For better or worse, don’t panic

  • Emergency plan: Curtis Dickinson explains in a press conference yesterday that Bermuda’s debt limit is expected to be raised by $150 million in an attempt to tackle the financial hit from Covid-19 (Photograph  by Blaire Simmons)

    Emergency plan: Curtis Dickinson explains in a press conference yesterday that Bermuda’s debt limit is expected to be raised by $150 million in an attempt to tackle the financial hit from Covid-19 (Photograph by Blaire Simmons)


No one would dispute that as Bermuda grapples with the prospect of the arrival of the Covid-19 coronavirus that the health and wellbeing of its residents must come first. Clearly, it is the responsibility of the Government and health authorities to take all steps necessary to contain and prevent the spread of the virus with minimal infections and loss of life.

However, it is also clear that these steps may well have a dramatically negative effect on people’s livelihoods and on the general economy, as tourists stop visiting and businesses either close their doors or reduce their activities and staffing levels.

There is a risk in that damage from fear of the pandemic could turn out to be worse than the pandemic itself, with the caveat, of course, that life and safety must always come first.

Nonetheless, there is a danger that fear of an economic downturn could lead to an economic spiral, which, once begun, will be very difficult to arrest because business decisions have knock-on effects.

This sapping of confidence works like this. Cruise ship visits are cancelled, as has already happened.

A retail store closes its doors and sends its staff home, in the knowledge that the cancellation will result in no business for the store. Because the staff are no longer working or, in many cases, getting paid, surrounding cafés and restaurants that used to sell them lunch lose business.

At the same time, the employee cuts back on grocery shopping, rent payments and the like. That income loss then causes the cafés, grocery stores and so on to cut back. The landlord delays the house-painting job that was planned and delays payment of land tax. As a result, the hardware store loses income and lays off staff and the Government has to borrow more, thus incurring more interest payments.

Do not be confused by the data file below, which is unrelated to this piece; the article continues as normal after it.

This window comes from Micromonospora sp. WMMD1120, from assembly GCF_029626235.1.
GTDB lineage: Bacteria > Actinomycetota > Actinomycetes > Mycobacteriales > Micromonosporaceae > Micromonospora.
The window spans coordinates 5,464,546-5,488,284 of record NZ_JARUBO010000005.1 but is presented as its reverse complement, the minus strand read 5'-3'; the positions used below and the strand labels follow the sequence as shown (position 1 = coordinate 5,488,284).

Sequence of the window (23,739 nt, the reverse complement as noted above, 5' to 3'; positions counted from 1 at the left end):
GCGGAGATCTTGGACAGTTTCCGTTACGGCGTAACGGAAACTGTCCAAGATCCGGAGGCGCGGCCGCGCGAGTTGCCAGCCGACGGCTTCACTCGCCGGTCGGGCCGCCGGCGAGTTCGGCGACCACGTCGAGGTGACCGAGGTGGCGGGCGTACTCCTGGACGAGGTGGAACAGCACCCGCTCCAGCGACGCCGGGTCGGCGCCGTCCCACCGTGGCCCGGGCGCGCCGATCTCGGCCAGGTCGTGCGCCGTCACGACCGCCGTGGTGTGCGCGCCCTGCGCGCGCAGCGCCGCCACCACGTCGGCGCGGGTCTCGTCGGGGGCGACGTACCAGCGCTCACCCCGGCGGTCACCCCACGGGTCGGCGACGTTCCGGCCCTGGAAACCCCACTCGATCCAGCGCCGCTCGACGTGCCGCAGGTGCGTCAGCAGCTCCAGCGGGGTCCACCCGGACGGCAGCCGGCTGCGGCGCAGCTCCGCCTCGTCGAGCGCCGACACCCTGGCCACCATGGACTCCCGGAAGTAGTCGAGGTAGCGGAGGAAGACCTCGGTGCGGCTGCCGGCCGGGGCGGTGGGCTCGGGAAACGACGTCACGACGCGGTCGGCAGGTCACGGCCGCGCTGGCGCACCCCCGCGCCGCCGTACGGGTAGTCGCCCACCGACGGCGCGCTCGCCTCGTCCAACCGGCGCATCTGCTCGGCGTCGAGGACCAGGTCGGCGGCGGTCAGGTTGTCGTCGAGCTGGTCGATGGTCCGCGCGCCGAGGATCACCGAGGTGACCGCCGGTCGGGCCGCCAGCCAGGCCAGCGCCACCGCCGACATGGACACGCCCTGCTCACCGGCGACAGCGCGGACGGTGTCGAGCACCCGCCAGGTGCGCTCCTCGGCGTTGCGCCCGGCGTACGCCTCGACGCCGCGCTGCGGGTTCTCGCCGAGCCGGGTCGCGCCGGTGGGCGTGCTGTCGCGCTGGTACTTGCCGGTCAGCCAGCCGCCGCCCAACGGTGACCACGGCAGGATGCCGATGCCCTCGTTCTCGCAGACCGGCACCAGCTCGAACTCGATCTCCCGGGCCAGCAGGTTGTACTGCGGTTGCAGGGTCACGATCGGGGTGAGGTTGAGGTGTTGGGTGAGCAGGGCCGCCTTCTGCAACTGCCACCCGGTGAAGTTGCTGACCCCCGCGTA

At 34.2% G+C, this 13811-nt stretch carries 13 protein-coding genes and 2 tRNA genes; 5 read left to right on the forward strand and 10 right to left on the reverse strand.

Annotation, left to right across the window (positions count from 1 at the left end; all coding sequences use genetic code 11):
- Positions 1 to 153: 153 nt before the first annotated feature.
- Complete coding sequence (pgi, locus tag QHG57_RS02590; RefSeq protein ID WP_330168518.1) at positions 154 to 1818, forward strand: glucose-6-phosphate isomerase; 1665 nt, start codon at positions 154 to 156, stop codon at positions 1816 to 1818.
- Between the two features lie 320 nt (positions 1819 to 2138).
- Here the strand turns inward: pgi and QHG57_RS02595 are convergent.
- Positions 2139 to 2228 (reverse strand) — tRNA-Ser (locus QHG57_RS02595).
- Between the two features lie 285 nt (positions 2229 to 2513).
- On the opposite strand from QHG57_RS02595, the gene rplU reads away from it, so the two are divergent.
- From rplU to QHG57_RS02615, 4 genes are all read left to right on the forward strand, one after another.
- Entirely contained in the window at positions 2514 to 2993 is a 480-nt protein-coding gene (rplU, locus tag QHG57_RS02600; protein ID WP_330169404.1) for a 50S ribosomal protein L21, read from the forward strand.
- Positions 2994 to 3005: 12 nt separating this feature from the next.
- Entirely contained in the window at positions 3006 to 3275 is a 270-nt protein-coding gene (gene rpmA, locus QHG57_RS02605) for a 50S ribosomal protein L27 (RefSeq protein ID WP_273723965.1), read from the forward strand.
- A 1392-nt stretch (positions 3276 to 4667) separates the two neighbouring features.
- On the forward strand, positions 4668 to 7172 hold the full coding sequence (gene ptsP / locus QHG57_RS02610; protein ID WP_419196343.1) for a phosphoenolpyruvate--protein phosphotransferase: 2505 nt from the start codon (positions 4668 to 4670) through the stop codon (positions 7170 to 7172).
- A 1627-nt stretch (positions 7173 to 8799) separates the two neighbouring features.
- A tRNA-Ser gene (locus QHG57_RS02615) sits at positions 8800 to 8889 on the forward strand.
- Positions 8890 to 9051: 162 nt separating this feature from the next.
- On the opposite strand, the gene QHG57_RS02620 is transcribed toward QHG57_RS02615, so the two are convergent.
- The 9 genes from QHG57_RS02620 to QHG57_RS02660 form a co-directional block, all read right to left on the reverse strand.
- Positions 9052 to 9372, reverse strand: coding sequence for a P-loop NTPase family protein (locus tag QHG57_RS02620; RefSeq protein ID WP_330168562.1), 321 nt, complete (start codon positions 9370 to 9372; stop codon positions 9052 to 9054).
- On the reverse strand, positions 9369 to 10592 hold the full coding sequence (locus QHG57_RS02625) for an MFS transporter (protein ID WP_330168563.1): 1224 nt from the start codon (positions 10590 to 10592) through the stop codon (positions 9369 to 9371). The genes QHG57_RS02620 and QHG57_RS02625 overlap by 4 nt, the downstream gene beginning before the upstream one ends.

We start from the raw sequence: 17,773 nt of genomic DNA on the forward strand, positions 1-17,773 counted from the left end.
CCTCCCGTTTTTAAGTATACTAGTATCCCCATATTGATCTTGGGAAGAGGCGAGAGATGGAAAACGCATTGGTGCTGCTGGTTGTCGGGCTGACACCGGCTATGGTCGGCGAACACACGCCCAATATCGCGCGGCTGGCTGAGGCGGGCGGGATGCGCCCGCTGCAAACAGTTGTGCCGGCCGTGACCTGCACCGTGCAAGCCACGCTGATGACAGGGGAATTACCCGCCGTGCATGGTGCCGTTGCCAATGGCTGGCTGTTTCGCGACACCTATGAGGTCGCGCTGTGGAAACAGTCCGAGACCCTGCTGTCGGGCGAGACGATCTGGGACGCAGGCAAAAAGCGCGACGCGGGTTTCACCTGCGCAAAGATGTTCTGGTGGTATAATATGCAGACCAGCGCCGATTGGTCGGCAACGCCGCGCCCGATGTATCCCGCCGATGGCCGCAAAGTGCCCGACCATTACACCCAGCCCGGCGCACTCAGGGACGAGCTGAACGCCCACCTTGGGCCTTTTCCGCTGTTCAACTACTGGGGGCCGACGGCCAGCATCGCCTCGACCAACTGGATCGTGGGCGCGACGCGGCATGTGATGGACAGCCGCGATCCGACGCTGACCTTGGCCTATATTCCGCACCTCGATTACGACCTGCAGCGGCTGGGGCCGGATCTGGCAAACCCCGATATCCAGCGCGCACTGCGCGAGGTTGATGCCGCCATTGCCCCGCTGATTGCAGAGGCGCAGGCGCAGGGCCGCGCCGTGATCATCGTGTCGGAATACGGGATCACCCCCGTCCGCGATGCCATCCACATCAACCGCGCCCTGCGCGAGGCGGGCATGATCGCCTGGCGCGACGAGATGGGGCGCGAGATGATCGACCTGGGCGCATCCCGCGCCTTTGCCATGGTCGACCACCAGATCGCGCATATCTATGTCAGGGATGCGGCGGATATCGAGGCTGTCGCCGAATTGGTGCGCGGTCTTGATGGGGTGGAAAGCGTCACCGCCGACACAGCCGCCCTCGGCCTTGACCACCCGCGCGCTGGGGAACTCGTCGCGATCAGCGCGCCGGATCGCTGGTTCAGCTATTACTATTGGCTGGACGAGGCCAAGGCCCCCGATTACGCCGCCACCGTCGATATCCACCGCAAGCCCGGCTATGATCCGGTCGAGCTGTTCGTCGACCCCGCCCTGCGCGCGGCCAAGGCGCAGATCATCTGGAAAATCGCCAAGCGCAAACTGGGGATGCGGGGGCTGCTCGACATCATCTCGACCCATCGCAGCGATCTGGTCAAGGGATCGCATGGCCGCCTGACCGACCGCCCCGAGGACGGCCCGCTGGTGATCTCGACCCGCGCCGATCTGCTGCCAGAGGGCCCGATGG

And so it goes.

Even financially sound businesses that take the justifiable decision to have staff work at home can have an impact. Suddenly, the need for office supplies drops. Again, cafés and restaurants see their clientele disappear. Fuel sales drop as people stop driving. Soon these businesses are sending staff home as well.

Each decision is, on its merits, sensible. But, taken together, the impact can be disastrous. Former US Treasury Secretary Larry Summers compared it to people in a theatre audience standing up: When one person stands up to get a better view, this causes the people around them to stand up and so on. By the end, no one can see.

Bermuda lived like this at the beginning of the recession, but it is likely to repeat it now, unless certain steps are taken. The first is that there has to be a recognition that, while no one knows how long the Covid-19 crisis will last, it will not last for ever and that panicking will make it worse, not better.

The second is the need for large financial institutions to move quickly, to assure their business customers that they will not be penalised for short-term financial problems.

This could include delays in making loan payments or paying health or other insurance premiums.

The banks have made some welcome moves in this direction by reducing base interest rates, although some of these not being met for six weeks or more, is unhelpful. Making short-term lines of credit available for small businesses, often the companies with the smallest cash reserves, would also be beneficial. Ideally, these lines of credit could be guaranteed by the Government and could be screened through the Bermuda Economic Development Corporation.

The Government can play a further part. It has already been suggested that it should delay the deadline for payroll tax payments from April 15.

It could also ease requirements for financial assistance for employees who find themselves on reduced or no hours, or are forced to stay at home with children in the event that schools close or because of self-isolation requirements.

People without health insurance need some certainty that, if they contract Covid-19, they will be treated at no cost.

The Government and business leaders also need to start planning for when Bermuda reopens, and it will. The Bermuda Tourism Authority and the Bermuda Business Development Agency need, in conjunction with their industry partners, to launch a “Bermuda is Open” campaign that will kick-start the economy after the inevitable retraction.

The Government can also inject stimulus into the economy through minor building projects and tax breaks.

Certainly, all of this will cost money and Bermuda is in a far from ideal position to weather this storm or to make the necessary investments, to stage a recovery.

In the short term, Bermuda will have to borrow more, and may have to do so in a world economy where credit still will be tight.

In the medium to long term, now more than ever, the island must act on the recommendations of organisations such as Bermuda First.

Some of these might have been politically unpalatable before the recession, but necessity should make the Government do what at least some of its members already know is the only solution for Bermuda, and the Opposition should put any thoughts of political advantage aside and join hands with them, to get Bermuda through this national crisis.

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Published Mar 18, 2020 at 8:00 am (Updated Mar 18, 2020 at 2:39 pm)

For better or worse, don’t panic

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